4. “And I dont quite understand why people do “div#divname”. What is the purpose of the “div” in front?”

    Readability, for me. But that’s just me. I’m fully aware of what it means, still I tend to use it sometimes.

    • I’m not entirely sure, but I think the problem might be in the code below in your css file

      #content   #content3   #placeholder {
      	height: 80%;
      	width: 95%;
      }
      

      I think the problem is because you’ve set both width and height. Try just specifying the width and see if that works.

  5. I “get” most CSS, but I’ve never found a really good explanation of when to use a DIV and when to use a SPAN.

    The best I can find is that DIV is for “block level” usage, and SPAN is for “inline” usage. But what does that mean?

    Any clarification welcomed!

    • The block level and inline level is really the main difference. Maybe an example would help.

      Say you wrap a block of text in a div. That text will have a block of space around it. There will be a space between it and whatever elements are above and below it in the design.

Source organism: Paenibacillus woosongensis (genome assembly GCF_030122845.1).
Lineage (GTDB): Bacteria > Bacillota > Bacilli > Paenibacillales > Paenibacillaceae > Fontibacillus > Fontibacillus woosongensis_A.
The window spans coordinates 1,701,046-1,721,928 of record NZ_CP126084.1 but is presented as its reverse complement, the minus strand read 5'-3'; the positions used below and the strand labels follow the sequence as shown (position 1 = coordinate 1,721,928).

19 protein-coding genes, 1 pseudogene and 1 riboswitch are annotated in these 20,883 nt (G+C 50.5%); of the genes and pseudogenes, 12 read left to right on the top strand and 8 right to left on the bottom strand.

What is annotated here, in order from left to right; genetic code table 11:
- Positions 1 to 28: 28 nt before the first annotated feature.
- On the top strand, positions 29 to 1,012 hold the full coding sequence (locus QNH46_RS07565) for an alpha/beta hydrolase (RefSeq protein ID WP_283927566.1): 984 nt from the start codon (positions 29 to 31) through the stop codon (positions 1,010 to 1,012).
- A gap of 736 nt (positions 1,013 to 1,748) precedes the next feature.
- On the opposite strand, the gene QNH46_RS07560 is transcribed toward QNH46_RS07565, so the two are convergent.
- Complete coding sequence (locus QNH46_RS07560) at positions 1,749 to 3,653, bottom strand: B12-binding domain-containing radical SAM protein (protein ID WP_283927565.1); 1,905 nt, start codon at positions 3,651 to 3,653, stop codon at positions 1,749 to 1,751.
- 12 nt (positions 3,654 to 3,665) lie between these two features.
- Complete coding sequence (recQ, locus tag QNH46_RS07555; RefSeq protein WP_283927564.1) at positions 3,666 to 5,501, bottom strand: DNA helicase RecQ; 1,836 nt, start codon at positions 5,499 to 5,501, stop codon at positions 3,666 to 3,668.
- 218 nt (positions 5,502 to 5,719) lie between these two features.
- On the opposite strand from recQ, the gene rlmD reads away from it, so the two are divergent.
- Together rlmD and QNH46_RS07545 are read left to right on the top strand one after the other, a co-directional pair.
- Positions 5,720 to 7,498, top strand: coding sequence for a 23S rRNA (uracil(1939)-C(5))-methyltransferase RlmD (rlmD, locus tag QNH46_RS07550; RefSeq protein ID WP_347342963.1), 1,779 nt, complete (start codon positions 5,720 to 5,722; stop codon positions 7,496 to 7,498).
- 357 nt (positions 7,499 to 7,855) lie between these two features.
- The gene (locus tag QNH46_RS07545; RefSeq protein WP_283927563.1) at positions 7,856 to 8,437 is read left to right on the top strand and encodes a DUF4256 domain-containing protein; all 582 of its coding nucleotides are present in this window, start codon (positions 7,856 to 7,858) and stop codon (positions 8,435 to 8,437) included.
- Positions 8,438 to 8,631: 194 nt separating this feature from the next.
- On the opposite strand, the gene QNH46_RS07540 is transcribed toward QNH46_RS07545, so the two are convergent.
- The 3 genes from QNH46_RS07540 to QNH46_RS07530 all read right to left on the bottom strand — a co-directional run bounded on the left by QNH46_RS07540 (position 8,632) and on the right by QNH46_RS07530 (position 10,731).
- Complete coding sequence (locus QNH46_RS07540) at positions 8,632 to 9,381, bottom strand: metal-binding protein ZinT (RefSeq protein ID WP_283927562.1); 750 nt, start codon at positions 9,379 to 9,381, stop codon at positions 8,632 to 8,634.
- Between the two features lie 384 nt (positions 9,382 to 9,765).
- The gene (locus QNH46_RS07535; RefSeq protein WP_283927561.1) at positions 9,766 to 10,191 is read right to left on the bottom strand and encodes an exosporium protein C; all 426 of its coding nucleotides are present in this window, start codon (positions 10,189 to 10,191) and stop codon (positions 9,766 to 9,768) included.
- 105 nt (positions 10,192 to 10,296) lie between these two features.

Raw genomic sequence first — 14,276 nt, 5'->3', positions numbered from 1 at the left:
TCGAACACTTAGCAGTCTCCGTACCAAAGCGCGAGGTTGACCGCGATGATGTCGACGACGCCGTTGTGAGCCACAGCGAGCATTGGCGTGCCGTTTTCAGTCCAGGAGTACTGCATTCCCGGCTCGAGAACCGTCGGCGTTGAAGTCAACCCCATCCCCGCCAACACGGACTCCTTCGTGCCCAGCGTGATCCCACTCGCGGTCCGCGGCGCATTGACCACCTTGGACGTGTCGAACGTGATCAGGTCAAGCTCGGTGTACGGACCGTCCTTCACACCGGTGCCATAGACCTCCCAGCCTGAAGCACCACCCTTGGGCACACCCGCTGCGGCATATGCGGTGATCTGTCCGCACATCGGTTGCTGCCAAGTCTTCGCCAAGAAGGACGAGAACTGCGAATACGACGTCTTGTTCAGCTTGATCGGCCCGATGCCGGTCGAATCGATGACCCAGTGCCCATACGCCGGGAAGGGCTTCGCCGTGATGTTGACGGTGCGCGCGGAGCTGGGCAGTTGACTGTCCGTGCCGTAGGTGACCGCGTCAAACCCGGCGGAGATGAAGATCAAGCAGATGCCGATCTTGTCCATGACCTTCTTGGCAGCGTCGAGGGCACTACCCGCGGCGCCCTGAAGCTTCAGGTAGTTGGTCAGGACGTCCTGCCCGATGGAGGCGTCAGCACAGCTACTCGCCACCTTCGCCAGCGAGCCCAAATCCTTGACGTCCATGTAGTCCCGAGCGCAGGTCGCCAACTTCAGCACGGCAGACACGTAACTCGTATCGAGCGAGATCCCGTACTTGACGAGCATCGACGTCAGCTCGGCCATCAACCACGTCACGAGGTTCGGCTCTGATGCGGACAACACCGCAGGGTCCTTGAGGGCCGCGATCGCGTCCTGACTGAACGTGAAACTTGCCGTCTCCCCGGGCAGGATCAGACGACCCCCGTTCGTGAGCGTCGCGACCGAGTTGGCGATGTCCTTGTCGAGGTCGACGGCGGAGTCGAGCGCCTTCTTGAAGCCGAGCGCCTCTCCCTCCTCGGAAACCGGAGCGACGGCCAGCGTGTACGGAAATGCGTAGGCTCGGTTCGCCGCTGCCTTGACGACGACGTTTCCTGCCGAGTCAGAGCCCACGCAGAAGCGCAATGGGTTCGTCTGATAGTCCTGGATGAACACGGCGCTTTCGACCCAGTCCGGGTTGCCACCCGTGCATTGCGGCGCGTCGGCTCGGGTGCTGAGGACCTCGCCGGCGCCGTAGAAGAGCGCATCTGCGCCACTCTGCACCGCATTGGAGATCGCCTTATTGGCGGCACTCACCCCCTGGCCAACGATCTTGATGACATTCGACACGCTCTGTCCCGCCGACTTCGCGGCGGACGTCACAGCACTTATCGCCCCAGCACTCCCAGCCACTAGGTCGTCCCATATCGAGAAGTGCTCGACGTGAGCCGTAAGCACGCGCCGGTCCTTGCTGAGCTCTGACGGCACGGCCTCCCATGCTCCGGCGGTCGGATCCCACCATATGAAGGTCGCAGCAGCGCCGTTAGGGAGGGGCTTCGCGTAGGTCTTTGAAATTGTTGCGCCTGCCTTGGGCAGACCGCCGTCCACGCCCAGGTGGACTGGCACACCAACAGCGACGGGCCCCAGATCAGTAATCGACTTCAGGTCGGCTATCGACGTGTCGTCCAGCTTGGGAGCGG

If you wrapped a span around that same text that block of space wouldn’t be there. Until you style the span the text would fall exactly where it would had you not wrapped it with a span.

      An easy way to see the difference is create an html page with a paragraph of text. Take a few words in the text and wrap span tags around them. You shouldn’t see any difference.

      Then remove the span tags and wrap div tags around those same words. The text should then break out of the paragraph and look as though it’s in a new paragraph.

      • Steven,

        Thanks for your reply. I understood what you were saying but tried your example as suggested. I probably could have figured that out by myself (doh), but your description made all the difference.

        And now I have a better understanding of what the spec means when it refers to block level vs inline elements.

        Great stuff!